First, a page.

Volunteers say OC Animal Care adoption-by-appointment policy increases euthanasia of shelter dogs

Jessica De Nova Image
Saturday, August 6, 2022
Volunteers say OC's animal adoption policy increases euthanasia
An online petition calling for Orange County Animal Care to resume public visits without appointments is gaining momentum.

TUSTIN, Calif. (KABC) -- An online petition calling for Orange County Animal Care to resume public visits without appointments is gaining momentum.

Misty wasn't the fur baby Margot Boyer was looking for.

"She'd got two massive hernias that were almost on the ground as she was walking and you could see that she was quite old," Boyer said.

Grieving the loss of her Chihuahua, Boyer went to OC Animal Care, or OCAC, in search of a younger, healthier dog. Boyer said had she seen Misty online, she would've never chosen her.

"But she looked at me sort of trotted off and gave me a little lick on my hand and that was it," Boyer said.

Boyer says that face-to-snout meeting saved her Misty. She wanted other, perhaps less-desirable dogs, to have the same chance and organized this petition on Change.org asking the shelter return to visits without appointment requirements. Boyer decided to collect the signatures after she heard the shelter euthanized 28 dogs in just more than six weeks in June and July.

The agency's assistant director, Monica Schmidt, said they don't claim to be a no-kill shelter.

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Some 200 beagles arrived in California after 4,000 were rescued from a mass breeding facility in Virginia. They'll eventually need a forever home.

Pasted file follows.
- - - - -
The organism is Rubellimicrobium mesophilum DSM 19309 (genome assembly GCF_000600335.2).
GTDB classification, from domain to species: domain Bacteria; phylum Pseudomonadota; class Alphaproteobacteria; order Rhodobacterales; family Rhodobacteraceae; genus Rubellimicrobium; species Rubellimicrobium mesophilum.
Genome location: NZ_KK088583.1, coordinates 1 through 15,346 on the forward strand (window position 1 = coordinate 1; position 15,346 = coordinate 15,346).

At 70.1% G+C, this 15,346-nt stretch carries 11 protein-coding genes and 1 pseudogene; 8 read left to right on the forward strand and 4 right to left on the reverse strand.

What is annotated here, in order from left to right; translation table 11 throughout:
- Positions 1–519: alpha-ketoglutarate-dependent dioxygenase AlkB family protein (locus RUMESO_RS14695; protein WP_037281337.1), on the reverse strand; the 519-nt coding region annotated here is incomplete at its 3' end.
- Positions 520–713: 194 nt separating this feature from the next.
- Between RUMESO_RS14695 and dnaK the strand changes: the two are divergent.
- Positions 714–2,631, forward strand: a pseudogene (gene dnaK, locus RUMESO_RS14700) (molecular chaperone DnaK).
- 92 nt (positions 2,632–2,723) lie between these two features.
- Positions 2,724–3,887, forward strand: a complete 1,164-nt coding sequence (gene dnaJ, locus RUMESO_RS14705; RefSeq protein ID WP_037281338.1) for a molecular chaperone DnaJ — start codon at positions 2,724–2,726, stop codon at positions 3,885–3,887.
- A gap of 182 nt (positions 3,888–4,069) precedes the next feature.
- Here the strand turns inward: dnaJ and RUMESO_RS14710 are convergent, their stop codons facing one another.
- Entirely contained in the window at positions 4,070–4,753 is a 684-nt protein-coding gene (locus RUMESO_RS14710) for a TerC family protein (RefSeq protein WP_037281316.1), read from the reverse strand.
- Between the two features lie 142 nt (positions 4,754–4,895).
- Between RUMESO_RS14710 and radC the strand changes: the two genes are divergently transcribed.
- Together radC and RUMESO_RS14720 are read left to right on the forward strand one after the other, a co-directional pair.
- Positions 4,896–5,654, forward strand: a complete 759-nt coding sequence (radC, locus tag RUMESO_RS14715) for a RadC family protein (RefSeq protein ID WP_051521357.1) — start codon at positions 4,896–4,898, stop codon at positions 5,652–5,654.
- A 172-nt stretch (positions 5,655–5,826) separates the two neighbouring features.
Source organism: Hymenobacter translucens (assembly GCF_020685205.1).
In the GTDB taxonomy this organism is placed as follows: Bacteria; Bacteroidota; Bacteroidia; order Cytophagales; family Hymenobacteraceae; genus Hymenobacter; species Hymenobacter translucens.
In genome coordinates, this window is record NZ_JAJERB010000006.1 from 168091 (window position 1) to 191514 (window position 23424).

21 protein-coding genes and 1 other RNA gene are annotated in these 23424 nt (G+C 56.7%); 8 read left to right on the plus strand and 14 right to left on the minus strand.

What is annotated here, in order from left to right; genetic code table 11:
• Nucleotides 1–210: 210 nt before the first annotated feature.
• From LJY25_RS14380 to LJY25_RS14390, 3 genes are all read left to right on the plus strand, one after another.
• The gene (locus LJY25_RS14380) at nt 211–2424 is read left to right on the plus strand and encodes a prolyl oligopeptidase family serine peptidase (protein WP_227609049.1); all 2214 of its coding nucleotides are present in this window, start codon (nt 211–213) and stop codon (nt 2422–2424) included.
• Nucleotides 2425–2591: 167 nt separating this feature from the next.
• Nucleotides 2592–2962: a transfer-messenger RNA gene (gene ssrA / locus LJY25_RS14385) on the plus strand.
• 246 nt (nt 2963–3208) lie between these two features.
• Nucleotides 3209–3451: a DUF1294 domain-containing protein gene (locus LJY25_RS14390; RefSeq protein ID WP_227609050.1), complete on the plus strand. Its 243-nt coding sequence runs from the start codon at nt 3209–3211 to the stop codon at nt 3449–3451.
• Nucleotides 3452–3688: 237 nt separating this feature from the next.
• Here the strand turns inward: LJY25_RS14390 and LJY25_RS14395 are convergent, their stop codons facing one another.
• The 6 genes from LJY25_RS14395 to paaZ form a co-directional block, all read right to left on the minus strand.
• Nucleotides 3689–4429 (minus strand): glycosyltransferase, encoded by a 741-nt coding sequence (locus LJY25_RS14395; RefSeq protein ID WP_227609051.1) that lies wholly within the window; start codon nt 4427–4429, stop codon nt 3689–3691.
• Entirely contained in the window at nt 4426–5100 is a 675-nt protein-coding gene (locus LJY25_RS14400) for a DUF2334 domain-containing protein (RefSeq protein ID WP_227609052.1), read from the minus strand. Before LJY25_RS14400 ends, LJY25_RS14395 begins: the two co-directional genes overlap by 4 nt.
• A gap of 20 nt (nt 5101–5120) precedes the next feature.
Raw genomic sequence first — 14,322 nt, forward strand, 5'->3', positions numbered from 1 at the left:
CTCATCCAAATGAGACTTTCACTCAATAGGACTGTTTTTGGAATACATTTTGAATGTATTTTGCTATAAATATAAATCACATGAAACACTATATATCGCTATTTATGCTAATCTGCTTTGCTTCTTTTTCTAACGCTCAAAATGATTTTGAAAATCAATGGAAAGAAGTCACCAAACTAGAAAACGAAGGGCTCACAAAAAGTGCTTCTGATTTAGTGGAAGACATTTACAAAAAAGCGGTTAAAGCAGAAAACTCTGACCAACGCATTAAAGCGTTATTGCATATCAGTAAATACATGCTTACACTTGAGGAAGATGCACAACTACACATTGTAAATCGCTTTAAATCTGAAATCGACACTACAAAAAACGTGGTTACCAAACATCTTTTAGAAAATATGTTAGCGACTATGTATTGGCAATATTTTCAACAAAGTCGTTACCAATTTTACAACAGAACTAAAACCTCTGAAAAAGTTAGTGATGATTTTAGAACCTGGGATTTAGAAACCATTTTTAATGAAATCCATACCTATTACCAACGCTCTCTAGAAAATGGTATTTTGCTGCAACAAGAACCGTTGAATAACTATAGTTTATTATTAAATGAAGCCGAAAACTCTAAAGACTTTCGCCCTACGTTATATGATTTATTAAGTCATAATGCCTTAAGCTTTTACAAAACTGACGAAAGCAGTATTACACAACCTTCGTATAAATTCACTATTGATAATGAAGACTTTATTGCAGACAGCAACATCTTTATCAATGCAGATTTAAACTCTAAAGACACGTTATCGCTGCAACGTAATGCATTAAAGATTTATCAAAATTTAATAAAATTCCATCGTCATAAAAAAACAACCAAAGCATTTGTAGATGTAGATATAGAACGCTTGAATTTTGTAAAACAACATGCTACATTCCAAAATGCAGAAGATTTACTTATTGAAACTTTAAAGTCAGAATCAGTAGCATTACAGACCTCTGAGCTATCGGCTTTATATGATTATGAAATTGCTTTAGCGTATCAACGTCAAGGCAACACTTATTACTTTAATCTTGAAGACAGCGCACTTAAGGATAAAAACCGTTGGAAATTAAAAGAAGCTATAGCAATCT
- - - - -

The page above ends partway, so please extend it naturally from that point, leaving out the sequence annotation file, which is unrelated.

Schmidt said since she took on this role in 2019, dogs here have been humanely euthanized only because of behavioral or medical issues.

"As a municipal shelter, one of the things we are tasked with is public safety and animal welfare and that does mean that our team often has to make critical and important decisions that sometimes involve euthanasia," Schmidt said.

In 2019, the OCAC changed its adoption process because of the COVID-19 pandemic.

Interested visitors have since needed an appointment with a dog they choose online. Walk-ins can book a spot on the lobby desktop.

Staff here said they have kept this model because it has resulting in less dogs returned. According to Schmidt, the adoption return rate for the most recent quarter, April-June 2022, was 6.6 percent, and 7.7 percent for the time in 2019, prior to adoption-by-appointment.

Amy Hernandez is with OCAC Adoptions and an office supervisor.

"We're able to really, you know, dive deep into the animal. It's the behavior and if it does with other dogs or with children, 'cause we want to remember, adopting an animal is should never be an impulse thing," Hernandez said.

Karen Vaughn who said she has volunteer with shelter four years, said she has seen the appointment system hurting dogs' chances of finding forever homes, with families oftentimes turned away.

"We currently have eight dogs that, as of last week, who have been there over a year and this has increased their stress, they have no interaction with people. Some dogs I personally know have gone a week or more without even being let out into a yard or able to walk," Vaughn said.

Schmidt assured Tuesday, there were plenty of appointment openings and said the new system has not affected the adult dog save-rate.

According to statistics on the OCAC website, the save rate for adult dogs has remained in the mid-90s before and after the implementation of the new model.

A closer look showed the adult dog adoption rate down nearly 10 percent last year, when compared to that of 2018, while the rate of these dogs transferred to other agencies nearly doubles when you compare 2021 to 2018.